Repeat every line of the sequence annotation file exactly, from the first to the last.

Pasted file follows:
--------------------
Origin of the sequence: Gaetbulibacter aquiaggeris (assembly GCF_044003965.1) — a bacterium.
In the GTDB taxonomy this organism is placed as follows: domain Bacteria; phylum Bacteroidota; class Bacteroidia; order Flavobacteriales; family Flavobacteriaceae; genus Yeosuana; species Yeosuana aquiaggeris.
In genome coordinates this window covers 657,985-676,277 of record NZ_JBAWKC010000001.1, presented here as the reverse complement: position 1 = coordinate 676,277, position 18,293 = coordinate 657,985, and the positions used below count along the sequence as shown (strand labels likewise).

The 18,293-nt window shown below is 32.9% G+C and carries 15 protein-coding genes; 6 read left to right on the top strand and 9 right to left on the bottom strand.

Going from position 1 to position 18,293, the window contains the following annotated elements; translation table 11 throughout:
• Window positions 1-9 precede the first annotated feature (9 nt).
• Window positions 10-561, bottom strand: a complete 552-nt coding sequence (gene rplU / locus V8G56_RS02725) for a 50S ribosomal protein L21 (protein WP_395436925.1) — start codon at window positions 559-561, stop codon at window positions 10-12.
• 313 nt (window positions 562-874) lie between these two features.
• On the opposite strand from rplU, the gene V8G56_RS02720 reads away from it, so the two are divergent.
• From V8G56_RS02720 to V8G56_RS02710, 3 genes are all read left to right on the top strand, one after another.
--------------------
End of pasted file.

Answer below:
Origin of the sequence: Gaetbulibacter aquiaggeris (assembly GCF_044003965.1) — a bacterium.
In the GTDB taxonomy this organism is placed as follows: domain Bacteria; phylum Bacteroidota; class Bacteroidia; order Flavobacteriales; family Flavobacteriaceae; genus Yeosuana; species Yeosuana aquiaggeris.
In genome coordinates this window covers 657,985-676,277 of record NZ_JBAWKC010000001.1, presented here as the reverse complement: position 1 = coordinate 676,277, position 18,293 = coordinate 657,985, and the positions used below count along the sequence as shown (strand labels likewise).

The 18,293-nt window shown below is 32.9% G+C and carries 15 protein-coding genes; 6 read left to right on the top strand and 9 right to left on the bottom strand.

Going from position 1 to position 18,293, the window contains the following annotated elements; translation table 11 throughout:
• Window positions 1-9 precede the first annotated feature (9 nt).
• Window positions 10-561, bottom strand: a complete 552-nt coding sequence (gene rplU / locus V8G56_RS02725) for a 50S ribosomal protein L21 (protein WP_395436925.1) — start codon at window positions 559-561, stop codon at window positions 10-12.
• 313 nt (window positions 562-874) lie between these two features.
• On the opposite strand from rplU, the gene V8G56_RS02720 reads away from it, so the two are divergent.
• From V8G56_RS02720 to V8G56_RS02710, 3 genes are all read left to right on the top strand, one after another.